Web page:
ACS and STEMI treatment: gender-related issues

EuroIntervention. 2012 Aug;8 Suppl P:P27-35. doi: 10.4244/EIJV8SPA6.

Abstract

Cardiovascular disease is the leading cause of death amongst women, with acute coronary syndromes (ACS) representing a significant proportion. It has been reported that in women presenting with ACS there is underdiagnosis and consequent undertreatment leading to an increase in hospital and long-term mortality. Several factors have to be taken into account, including lack of awareness both at patient and at physician level. Women are generally not aware of the cardiovascular risk and symptoms, often atypical, and therefore wait longer to seek medical attention. In addition, physicians often underestimate the risk of ACS in women leading to a further delay in accurate diagnosis and timely appropriate treatment, including cardiac catheterisation and primary percutaneous coronary intervention, with consequent delayed revascularisation times. It has been acknowledged by the European Society of Cardiology that gender disparities do exist, with a Class I, Level of Evidence B recommendation that both genders should be treated in the same way when presenting with ACS. However, there is still a lack of awareness and the mission of Women in Innovation, in association with Stent for Life, is to change the perception of women with ACS and to achieve prompt diagnosis and treatment.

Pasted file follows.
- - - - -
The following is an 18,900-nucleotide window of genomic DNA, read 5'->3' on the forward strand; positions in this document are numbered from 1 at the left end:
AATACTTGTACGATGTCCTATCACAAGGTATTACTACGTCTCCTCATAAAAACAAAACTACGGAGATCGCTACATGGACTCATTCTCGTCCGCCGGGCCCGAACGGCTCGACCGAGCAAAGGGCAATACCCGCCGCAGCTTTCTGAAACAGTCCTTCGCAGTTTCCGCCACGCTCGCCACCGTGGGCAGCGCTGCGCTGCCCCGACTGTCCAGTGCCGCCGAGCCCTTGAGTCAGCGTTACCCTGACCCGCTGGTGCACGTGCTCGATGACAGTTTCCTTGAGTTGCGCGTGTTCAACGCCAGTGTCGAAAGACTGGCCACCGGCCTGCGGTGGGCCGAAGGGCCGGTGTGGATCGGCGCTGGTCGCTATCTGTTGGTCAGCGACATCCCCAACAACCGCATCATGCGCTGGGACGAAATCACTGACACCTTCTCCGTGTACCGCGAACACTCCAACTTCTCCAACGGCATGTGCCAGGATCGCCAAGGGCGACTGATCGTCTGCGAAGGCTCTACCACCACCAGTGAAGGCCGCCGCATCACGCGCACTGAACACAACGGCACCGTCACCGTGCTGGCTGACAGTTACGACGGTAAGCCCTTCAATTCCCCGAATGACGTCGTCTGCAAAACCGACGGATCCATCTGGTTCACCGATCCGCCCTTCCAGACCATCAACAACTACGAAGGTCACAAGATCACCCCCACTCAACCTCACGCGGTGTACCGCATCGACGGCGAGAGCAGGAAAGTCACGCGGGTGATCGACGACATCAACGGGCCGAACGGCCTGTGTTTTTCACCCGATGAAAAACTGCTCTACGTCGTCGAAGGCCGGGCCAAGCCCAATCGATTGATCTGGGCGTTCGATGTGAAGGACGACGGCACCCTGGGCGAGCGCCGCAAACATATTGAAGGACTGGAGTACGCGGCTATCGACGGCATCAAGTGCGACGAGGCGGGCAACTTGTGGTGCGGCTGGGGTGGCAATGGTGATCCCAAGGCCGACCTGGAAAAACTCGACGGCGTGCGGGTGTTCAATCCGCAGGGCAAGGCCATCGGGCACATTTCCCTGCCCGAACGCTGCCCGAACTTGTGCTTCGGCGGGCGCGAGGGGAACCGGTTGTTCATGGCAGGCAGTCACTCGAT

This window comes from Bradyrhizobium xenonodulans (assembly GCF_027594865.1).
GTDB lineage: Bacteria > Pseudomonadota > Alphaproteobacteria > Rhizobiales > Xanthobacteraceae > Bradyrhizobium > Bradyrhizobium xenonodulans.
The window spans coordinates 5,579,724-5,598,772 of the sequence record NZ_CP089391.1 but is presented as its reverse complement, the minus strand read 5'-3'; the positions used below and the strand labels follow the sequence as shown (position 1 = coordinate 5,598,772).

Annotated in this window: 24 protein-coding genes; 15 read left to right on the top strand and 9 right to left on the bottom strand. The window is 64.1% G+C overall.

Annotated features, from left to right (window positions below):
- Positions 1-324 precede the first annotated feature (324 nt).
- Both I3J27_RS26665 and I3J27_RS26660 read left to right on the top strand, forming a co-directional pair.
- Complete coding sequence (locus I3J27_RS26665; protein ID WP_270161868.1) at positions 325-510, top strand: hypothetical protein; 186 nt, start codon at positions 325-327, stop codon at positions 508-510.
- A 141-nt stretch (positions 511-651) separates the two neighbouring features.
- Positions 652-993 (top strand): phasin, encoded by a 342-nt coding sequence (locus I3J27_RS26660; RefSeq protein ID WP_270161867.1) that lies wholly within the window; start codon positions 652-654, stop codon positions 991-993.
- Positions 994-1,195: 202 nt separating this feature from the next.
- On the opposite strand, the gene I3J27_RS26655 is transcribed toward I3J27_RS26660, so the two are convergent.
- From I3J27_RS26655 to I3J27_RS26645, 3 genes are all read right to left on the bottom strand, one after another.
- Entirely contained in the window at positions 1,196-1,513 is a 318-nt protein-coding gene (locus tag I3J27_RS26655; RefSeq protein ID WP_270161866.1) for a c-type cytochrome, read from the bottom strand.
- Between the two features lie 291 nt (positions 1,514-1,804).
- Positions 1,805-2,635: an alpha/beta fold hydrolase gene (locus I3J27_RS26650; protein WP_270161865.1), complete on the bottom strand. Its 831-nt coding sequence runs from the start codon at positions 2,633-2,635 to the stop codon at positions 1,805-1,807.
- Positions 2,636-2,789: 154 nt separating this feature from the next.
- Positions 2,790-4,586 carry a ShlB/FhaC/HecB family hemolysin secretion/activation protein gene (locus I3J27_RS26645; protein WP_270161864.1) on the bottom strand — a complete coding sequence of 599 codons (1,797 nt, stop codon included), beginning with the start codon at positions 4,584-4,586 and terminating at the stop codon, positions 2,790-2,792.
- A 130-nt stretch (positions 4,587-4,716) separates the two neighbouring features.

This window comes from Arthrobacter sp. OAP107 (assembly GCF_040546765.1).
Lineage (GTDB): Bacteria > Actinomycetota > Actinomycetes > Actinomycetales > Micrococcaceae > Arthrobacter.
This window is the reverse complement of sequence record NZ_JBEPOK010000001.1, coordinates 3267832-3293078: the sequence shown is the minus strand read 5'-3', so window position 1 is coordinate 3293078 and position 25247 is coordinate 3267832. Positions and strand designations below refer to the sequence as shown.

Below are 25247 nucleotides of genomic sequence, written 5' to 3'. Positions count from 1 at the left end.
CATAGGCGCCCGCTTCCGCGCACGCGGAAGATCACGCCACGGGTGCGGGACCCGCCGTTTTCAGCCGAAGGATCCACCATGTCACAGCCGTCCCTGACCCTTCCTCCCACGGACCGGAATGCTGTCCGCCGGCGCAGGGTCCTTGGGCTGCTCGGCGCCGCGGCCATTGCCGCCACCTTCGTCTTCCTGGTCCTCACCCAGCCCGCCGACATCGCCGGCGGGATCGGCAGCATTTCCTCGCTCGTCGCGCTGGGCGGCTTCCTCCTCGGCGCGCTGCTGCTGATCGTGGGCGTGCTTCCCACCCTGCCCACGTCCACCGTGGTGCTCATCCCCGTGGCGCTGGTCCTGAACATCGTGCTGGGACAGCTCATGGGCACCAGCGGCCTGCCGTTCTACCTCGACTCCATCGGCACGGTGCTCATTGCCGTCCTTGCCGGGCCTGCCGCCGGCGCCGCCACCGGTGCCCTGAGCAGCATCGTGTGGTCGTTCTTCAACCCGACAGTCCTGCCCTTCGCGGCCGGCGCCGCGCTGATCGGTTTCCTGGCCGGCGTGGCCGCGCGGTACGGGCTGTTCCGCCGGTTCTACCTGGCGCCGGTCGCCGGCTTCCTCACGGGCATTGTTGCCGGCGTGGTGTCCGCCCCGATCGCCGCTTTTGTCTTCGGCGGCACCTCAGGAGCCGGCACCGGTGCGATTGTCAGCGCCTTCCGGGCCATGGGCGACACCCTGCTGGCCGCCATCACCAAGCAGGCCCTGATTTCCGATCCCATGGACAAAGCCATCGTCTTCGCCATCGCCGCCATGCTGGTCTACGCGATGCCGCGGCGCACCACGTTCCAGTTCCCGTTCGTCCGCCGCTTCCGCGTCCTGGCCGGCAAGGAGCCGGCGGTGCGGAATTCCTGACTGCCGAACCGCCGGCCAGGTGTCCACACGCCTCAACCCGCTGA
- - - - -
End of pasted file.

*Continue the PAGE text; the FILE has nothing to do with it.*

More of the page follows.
Publication types

  • Review

MeSH terms

  • Acute Coronary Syndrome / diagnosis
  • Acute Coronary Syndrome / mortality
  • Acute Coronary Syndrome / therapy*
  • Awareness
  • Female
  • Health Behavior
  • Health Knowledge, Attitudes, Practice
  • Health Status Disparities*
  • Healthcare Disparities*
  • Humans
  • Male
  • Myocardial Infarction / diagnosis
  • Myocardial Infarction / mortality
  • Myocardial Infarction / therapy*
  • Myocardial Revascularization* / adverse effects
  • Myocardial Revascularization* / mortality
  • Patient Education as Topic
  • Risk Assessment
  • Risk Factors
  • Sex Factors
  • Time Factors
  • Time-to-Treatment
  • Treatment Outcome
  • Women's Health*